Saturday, February 21, 2009

Taleb And Krugman

From U.S. must 'save capitalism' from the banks: Nassim Taleb:

And a bit like an Old Testament prophet, Mr. Taleb is angry and wants those he thinks are responsible to suffer.

“I want them poor and they deserve to be poor. You can’t have capitalism without punishment.”

Oh, and another thing, he wants Bob Rubin, who trousered millions while chairman of Citigroup, to cough up.

“I want Bob Rubin to return his $110 million dollars to the American taxpayer.”
What about Sandy Weill? What about Chuck Prince? What about Vikram Pandit?

From Bailouts for Bunglers by Paul Krugman:
Question: what happens if you lose vast amounts of other people’s money? Answer: you get a big gift from the federal government — but the president says some very harsh things about you before forking over the cash.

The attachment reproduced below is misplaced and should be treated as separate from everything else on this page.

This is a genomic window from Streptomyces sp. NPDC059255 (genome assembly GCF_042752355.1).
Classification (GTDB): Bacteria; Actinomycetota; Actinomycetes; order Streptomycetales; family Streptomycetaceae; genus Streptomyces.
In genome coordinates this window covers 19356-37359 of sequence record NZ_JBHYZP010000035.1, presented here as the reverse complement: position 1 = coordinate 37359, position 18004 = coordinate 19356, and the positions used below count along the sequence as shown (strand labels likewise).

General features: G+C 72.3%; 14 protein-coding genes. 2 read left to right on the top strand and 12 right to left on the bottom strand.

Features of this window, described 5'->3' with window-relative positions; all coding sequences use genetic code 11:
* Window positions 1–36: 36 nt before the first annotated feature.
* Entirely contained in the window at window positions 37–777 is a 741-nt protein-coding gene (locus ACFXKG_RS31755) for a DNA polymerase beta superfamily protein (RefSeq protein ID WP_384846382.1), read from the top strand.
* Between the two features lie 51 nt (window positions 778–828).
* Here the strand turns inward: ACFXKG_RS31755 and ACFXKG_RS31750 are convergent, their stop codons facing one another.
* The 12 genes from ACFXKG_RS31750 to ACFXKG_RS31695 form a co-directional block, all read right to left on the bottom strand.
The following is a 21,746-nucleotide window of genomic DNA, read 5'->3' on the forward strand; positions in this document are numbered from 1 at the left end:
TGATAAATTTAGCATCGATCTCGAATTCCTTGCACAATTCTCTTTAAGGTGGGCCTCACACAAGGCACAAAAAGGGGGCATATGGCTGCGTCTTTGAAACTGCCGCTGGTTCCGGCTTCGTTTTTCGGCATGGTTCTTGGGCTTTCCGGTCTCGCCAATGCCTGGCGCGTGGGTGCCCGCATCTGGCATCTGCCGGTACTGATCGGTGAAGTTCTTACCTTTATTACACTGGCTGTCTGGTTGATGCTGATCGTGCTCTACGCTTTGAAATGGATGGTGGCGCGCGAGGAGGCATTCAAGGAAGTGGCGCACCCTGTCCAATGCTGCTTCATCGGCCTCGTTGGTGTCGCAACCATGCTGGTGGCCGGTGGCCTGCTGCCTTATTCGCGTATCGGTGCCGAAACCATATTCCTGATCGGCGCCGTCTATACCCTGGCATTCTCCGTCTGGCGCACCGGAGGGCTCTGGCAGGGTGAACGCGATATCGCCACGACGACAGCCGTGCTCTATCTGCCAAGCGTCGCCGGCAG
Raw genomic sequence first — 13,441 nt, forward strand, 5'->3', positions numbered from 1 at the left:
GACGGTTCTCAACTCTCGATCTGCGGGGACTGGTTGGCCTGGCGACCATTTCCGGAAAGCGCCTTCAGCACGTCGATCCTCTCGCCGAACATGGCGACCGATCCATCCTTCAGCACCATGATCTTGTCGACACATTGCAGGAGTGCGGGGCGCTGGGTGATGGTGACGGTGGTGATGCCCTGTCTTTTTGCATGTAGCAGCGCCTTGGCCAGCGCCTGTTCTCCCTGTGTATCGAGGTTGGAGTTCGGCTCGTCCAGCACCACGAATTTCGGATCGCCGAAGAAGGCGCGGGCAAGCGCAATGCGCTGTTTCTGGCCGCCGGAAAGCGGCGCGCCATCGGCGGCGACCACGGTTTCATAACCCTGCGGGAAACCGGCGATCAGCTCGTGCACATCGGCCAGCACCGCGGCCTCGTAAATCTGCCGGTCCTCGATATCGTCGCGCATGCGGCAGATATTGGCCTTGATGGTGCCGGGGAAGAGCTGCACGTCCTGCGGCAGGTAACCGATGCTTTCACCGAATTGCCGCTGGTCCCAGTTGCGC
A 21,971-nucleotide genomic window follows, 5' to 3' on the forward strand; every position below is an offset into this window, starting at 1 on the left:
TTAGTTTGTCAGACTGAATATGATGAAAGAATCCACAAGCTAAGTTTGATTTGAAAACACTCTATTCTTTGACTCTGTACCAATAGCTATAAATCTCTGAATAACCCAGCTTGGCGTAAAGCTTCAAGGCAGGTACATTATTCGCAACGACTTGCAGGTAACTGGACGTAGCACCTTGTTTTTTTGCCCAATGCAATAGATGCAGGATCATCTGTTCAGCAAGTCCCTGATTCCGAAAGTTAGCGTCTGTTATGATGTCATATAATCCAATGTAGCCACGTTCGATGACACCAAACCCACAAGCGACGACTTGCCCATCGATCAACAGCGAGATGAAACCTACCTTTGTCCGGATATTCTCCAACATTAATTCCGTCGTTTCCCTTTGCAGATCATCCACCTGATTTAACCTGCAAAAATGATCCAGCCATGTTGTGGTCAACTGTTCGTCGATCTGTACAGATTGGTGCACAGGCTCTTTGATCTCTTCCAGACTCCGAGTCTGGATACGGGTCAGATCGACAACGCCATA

Am I being unfair? I hope so. But right now that’s what seems to be happening.

Just to be clear, I’m not talking about the Obama administration’s plan to support jobs and output with a large, temporary rise in federal spending, which is very much the right thing to do. I’m talking, instead, about the administration’s plans for a banking system rescue — plans that are shaping up as a classic exercise in “lemon socialism”: taxpayers bear the cost if things go wrong, but stockholders and executives get the benefits if things go right.

When I read recent remarks on financial policy by top Obama administration officials, I feel as if I’ve entered a time warp — as if it’s still 2005, Alan Greenspan is still the Maestro, and bankers are still heroes of capitalism.

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